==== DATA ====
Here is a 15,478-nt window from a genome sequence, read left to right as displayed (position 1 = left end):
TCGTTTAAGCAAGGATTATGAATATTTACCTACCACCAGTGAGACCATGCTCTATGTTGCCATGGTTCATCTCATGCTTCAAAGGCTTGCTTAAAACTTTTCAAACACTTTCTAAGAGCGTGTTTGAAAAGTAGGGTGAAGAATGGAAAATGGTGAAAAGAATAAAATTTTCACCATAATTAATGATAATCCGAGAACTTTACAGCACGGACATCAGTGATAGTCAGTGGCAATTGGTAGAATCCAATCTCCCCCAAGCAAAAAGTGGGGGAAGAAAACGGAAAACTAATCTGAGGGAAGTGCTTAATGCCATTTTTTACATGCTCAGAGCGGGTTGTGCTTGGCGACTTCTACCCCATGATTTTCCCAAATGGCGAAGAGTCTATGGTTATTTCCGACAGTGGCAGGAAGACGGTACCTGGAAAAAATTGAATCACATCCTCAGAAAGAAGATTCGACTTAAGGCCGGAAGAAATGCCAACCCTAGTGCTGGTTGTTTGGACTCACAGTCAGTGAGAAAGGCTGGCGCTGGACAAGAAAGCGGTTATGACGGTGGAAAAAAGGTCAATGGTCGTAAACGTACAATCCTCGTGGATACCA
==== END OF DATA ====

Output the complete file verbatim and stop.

Here is a 15,478-nt window from a genome sequence, read left to right as displayed (position 1 = left end):
TCGTTTAAGCAAGGATTATGAATATTTACCTACCACCAGTGAGACCATGCTCTATGTTGCCATGGTTCATCTCATGCTTCAAAGGCTTGCTTAAAACTTTTCAAACACTTTCTAAGAGCGTGTTTGAAAAGTAGGGTGAAGAATGGAAAATGGTGAAAAGAATAAAATTTTCACCATAATTAATGATAATCCGAGAACTTTACAGCACGGACATCAGTGATAGTCAGTGGCAATTGGTAGAATCCAATCTCCCCCAAGCAAAAAGTGGGGGAAGAAAACGGAAAACTAATCTGAGGGAAGTGCTTAATGCCATTTTTTACATGCTCAGAGCGGGTTGTGCTTGGCGACTTCTACCCCATGATTTTCCCAAATGGCGAAGAGTCTATGGTTATTTCCGACAGTGGCAGGAAGACGGTACCTGGAAAAAATTGAATCACATCCTCAGAAAGAAGATTCGACTTAAGGCCGGAAGAAATGCCAACCCTAGTGCTGGTTGTTTGGACTCACAGTCAGTGAGAAAGGCTGGCGCTGGACAAGAAAGCGGTTATGACGGTGGAAAAAAGGTCAATGGTCGTAAACGTACAATCCTCGTGGATACCA